Go between the zones
Safety Zone (detail) by John Young, evoking the 1937 Rape of Nanking. Summer 2010 60 works, digital prints and chalk on paper 320 x 1590cm overall.
The bridge and the fruit tree: A survey by John Young
ANU Drill Hall Gallery Closes March 24
John Young has had a stellar career in the Australian art world which has spanned over three decades. Born in Hong Kong and trained in Sydney, his work has comfortably engaged with postmodernist and postcolonial theories winning the praise of academics and the support of some of Australia's most respected commercial art galleries. He has been widely collected by public institutional galleries throughout Australia, and a few overseas, and now has quite a respectable bibliography devoted to his art practice.
This exhibition comprises three discrete bodies of work, or projects, as they are usually called. The first in the truly huge Safety Zone, a 60-panel installation which is part of the Transcultural Humanitarian Projects, and which is in part a documentation and in part an evocation of a ''safety zone'' set up by a small group of foreigners as a buffer area for locals during the Japanese Rape of Nanking in 1937.
Many of the panels are highly literary designs where old-fashioned text-rich chalkboards are employed, and these are juxtaposed with scanned images.
The second series is the Cardinal paintings and the ''double ground'' paintings out of which they have grown, where there is a juxtapositioning of different visual codes. Pre-modernist representations clash with digital deconstructions and patterns. Many of these pieces invite transcultural readings, where not only contrasting modes of visualisation are brought together, but also Asian and European visual conventions are contrasted.
A primary strategy is to set up these contested zones so that the viewer is invited to inhabit the seams between the zones and to create meaning for themselves.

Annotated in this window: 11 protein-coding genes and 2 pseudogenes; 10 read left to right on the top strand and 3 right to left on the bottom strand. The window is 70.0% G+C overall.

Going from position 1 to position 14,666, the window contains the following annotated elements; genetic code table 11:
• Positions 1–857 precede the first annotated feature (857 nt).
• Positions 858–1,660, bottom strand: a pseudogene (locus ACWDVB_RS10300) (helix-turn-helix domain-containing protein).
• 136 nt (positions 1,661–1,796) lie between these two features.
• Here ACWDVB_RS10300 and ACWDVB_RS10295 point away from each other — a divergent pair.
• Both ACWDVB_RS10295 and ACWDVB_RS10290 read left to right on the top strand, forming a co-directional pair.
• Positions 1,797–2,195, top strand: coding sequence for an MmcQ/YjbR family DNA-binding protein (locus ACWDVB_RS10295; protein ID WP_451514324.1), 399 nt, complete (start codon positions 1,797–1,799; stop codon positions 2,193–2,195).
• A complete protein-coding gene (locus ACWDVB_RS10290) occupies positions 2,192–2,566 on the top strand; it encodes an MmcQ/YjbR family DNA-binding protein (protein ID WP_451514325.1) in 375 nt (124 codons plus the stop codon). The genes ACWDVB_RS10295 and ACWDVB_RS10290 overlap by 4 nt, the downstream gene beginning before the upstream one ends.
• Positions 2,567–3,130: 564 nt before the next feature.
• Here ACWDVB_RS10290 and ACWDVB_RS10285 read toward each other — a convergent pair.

The final section comprises the abstract paintings and the New Wolf of Rome series, where the myth of the Lupa Capitolina is revisited and becomes like a vision on speed, where filmic presences collide with symbols from alchemy together with Chinese nature poems.
A few years ago I saw a major survey of Young's work in the Yarra Valley at the TarraWarra gallery, where some attempts were made to bring together the various strands of his practice. This survey exhibition at the ANU Drill Hall Gallery comprises more of the separate strands, where you are permitted to imagine possible connections.
Young is an enormously prolific and enterprising artist, with a huge and diverse oeuvre. At times I find the scale of his art unnecessarily monumental, giving in to a tendency for bombastic overstatement which denies the sense of intimacy.
The work is typically literary and illustrative of concepts - you ''read'' and decipher his images, rather than perceive them primarily on a visual level, and then have meaning reveal itself to you. Frequently the surfaces of the paintings are disappointing, a bit facile and predictable, and in the acres of surfaces a greater differentiation in technique would be rewarding.
Young has carved out a niche in the Australian art scene as a theory-led artist with a distinctive and recognisable language. He is still a young artist, aged in his '50s, and there is plenty of scope for growth and reinvention.